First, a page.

With the dramatic language expected from a Songwriters Hall of Famer, Daryl Hall filed a sharply worded sworn statement Wednesday explaining why he’s suing music partner John Oates over an alleged breach of a business partnership.
In his declaration filed in Nashville Chancery Court and obtained by Rolling Stone, Hall accused Oates of making a “completely clandestine and bad faith move” when he “surreptitiously sought” to sell his share of a joint venture without Hall’s allegedly required consent.
Hall claims that “a mere two days” before he was scheduled to leave on a month-long, multi-country tour last month, Oates “ambushed” him with the news he intended to sell his half of Whole Oats Enterprises (WOE) to Primary Wave. The “I Can’t Go For That (No Can Do)” singer said he doesn’t agree with Primary Wave’s “business model” and believes such a sale could cause “unimaginable” harm to WOE’s assets, including the music duo’s trademarks, personal name and likeness rights, record royalty income, and social media and website properties. Hall alleges Oates and his lawyers “violated the letter and spirit” of the partnership by engaging in the unauthorized transaction “completely behind my back” amid a mediation specifically focused on unwinding WOE in a way amenable to both parties.
“I was blindsided by this information,” Hall said of the proposed sale. “I have no intention of becoming partners with Primary Wave, and the Oates Trust cannot be permitted to thrust a new partner upon me in this outrageous fashion.” The lawyer representing Oates in the dispute did not immediately respond to Rolling Stone‘s request for comment on Wednesday.
Hall said he incurred substantial legal fees during the mediation, and claimed Oates appeared outwardly “combative and protective” with respect to his ownership of Whole Oates Enterprises. “There was never a hint that he would try to ambush me with a sale,” he wrote.
On Nov. 16, Hall first asked a judge to step in and issue a temporary restraining order barring the sale. The Nashville chancery court granted the request, barring Oates and others involved in his trust from moving ahead with Primary Wave until the arbitrator weighs in or the restraining order expires. A hearing was set for Nov. 30.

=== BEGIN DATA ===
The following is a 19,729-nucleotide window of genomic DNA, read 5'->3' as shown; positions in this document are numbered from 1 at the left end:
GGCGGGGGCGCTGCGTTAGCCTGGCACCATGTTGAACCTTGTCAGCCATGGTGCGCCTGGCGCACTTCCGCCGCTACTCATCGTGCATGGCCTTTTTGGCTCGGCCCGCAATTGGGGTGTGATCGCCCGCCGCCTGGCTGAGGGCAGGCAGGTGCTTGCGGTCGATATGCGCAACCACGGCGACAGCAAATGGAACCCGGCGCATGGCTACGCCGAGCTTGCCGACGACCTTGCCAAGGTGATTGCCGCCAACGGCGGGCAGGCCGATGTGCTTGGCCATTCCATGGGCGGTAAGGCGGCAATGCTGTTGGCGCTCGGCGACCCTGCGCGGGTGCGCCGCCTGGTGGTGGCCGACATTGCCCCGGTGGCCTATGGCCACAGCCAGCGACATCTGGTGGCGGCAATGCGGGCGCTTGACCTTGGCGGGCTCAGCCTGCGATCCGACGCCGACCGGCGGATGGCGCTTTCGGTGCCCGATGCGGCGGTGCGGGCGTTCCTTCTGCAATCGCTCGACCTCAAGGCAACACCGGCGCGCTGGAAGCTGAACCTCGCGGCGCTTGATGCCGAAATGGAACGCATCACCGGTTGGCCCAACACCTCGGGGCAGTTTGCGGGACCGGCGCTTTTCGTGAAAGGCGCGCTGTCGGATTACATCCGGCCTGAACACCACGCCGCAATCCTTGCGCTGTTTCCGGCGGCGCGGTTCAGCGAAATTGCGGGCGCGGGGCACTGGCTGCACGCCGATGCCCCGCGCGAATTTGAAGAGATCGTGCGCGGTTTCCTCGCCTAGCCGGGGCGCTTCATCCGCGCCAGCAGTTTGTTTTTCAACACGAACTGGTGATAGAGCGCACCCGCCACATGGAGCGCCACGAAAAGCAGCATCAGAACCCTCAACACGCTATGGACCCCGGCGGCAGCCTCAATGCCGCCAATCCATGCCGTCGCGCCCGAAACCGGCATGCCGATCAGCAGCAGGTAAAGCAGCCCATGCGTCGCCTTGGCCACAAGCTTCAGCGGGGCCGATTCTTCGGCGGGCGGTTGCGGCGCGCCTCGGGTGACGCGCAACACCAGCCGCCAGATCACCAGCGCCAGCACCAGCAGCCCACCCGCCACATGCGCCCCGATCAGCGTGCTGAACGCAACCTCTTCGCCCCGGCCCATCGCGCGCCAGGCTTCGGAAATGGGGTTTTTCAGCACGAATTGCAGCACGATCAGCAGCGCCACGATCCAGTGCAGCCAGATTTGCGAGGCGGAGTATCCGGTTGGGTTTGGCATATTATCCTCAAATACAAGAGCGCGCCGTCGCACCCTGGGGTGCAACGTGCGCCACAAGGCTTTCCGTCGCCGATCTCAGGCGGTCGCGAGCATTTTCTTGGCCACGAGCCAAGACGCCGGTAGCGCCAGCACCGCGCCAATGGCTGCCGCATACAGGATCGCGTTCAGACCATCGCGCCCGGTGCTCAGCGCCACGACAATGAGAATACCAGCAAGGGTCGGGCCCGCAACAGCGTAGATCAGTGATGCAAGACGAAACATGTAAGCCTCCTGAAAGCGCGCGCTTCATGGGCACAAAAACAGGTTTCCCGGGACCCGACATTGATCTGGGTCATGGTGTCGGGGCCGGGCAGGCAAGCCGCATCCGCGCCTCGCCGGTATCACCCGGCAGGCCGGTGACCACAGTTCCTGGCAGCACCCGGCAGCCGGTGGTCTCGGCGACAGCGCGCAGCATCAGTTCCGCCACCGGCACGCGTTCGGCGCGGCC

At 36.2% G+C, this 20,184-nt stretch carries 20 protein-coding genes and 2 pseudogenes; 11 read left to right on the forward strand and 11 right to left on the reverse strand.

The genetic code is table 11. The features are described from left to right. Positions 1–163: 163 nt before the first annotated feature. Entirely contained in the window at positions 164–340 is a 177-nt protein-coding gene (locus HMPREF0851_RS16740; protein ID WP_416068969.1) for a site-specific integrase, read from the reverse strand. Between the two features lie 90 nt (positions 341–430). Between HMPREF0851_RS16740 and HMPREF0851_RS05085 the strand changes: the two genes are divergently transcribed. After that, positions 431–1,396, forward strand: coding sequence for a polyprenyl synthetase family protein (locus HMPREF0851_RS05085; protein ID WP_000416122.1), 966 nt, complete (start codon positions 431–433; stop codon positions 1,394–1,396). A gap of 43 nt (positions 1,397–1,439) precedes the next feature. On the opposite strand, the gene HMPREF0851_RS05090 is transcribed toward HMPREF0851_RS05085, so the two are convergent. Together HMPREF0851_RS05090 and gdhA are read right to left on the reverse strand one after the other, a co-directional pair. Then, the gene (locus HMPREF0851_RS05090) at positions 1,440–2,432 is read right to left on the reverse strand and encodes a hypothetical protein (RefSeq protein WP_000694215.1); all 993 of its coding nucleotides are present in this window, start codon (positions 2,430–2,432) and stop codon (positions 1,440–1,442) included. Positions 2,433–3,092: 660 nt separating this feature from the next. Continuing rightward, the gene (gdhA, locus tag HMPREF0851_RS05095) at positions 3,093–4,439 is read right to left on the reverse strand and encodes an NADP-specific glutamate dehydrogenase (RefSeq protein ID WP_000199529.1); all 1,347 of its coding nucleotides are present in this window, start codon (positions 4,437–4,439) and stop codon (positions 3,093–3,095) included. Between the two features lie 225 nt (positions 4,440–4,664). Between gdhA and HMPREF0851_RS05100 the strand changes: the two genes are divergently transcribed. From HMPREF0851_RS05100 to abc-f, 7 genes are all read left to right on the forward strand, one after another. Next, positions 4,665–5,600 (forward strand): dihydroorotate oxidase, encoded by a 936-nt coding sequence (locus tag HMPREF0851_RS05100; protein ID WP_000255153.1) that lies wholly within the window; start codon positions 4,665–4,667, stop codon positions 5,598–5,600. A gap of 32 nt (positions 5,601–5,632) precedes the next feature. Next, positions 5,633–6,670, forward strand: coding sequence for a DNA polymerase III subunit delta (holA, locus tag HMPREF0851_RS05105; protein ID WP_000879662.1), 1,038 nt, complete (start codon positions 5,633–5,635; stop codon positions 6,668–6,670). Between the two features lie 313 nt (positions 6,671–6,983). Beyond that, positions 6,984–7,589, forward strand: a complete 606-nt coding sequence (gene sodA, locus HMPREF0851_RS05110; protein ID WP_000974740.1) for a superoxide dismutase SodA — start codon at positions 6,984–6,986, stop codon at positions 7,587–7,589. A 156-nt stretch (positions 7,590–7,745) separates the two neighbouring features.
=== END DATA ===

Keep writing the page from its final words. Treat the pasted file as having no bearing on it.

“The potential of being forced into a partnership with Primary Wave without my consent is incredibly upsetting,” Hall wrote in his statement, saying the assets at stake were “developed personally” over five decades of partnership. “There is no amount of money that could compensate me for being forced to partner with an entity that I did not agree to partner with, and whose business model does not comport with my views,” he continued, saying he was particularly worried about the exploitation of his name and likeness rights.
“If Primary Wave becomes my partner, they will have ownership of and an equal amount of control over the HO trademarks, social media assets and website assets that include my name and likeness. Primary Wave will likely have a goal to use the WOE assets, and my name and likeness, for branding and exploitations,” Hall added. “These are highly personal assets and that is why it is incredibly important that written approval be obtained on any transfer of those rights so as not to create turmoil in the partnership.”
Hall said he also was upset by the allegedly “cavalier manner in which John Oates turned over confidential information to Primary Wave,” and is asking the court for an order that would allow him to recover all documents Oates shared with Primary Wave without his consent.
“In closing, I am deeply troubled by the deterioration of my relationship with, and trust in, John Oates,” Hall wrote. The singer said the alleged breach of the terms of the partnership “has caused me an enormous amount of distress,” and that a sale to Primary Wave would be to his “great detriment.”
Primary Wave already controls a “significant interest” in Hall & Oates’ music catalog, according to the company. Speaking to Sky News in 2021, Hall said he regrets the sale. “I have a bit of my publishing, but a lot of bad business was done in the early days — I’m a real rock and roll story when it comes to that kind of thing,” he said. “Never sell your publishing — maybe if you’re, you know, 80 years old and you decided to retire, then you can sell your publishing, but I wouldn’t even suggest it then, I don’t believe in that concept, It’s all you have is that.”